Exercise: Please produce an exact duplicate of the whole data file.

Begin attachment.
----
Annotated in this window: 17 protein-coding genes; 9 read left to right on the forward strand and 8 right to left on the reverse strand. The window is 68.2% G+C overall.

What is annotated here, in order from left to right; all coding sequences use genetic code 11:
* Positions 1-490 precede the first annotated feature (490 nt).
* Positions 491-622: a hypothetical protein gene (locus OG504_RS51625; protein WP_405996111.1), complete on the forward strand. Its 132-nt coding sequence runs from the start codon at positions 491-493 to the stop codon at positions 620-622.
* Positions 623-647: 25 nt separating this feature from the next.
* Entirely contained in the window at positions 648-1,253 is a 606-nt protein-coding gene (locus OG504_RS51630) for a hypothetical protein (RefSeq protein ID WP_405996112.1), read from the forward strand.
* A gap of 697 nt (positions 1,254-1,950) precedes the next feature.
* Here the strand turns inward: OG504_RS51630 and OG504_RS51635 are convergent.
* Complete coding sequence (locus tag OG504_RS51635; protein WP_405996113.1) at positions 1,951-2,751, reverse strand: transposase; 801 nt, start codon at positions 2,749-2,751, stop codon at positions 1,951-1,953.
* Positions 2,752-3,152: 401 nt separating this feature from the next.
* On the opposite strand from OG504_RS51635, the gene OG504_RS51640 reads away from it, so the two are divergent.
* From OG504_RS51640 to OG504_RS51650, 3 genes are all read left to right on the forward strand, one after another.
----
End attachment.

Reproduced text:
Annotated in this window: 17 protein-coding genes; 9 read left to right on the forward strand and 8 right to left on the reverse strand. The window is 68.2% G+C overall.

What is annotated here, in order from left to right; all coding sequences use genetic code 11:
* Positions 1-490 precede the first annotated feature (490 nt).
* Positions 491-622: a hypothetical protein gene (locus OG504_RS51625; protein WP_405996111.1), complete on the forward strand. Its 132-nt coding sequence runs from the start codon at positions 491-493 to the stop codon at positions 620-622.
* Positions 623-647: 25 nt separating this feature from the next.
* Entirely contained in the window at positions 648-1,253 is a 606-nt protein-coding gene (locus OG504_RS51630) for a hypothetical protein (RefSeq protein ID WP_405996112.1), read from the forward strand.
* A gap of 697 nt (positions 1,254-1,950) precedes the next feature.
* Here the strand turns inward: OG504_RS51630 and OG504_RS51635 are convergent.
* Complete coding sequence (locus tag OG504_RS51635; protein WP_405996113.1) at positions 1,951-2,751, reverse strand: transposase; 801 nt, start codon at positions 2,749-2,751, stop codon at positions 1,951-1,953.
* Positions 2,752-3,152: 401 nt separating this feature from the next.
* On the opposite strand from OG504_RS51635, the gene OG504_RS51640 reads away from it, so the two are divergent.
* From OG504_RS51640 to OG504_RS51650, 3 genes are all read left to right on the forward strand, one after another.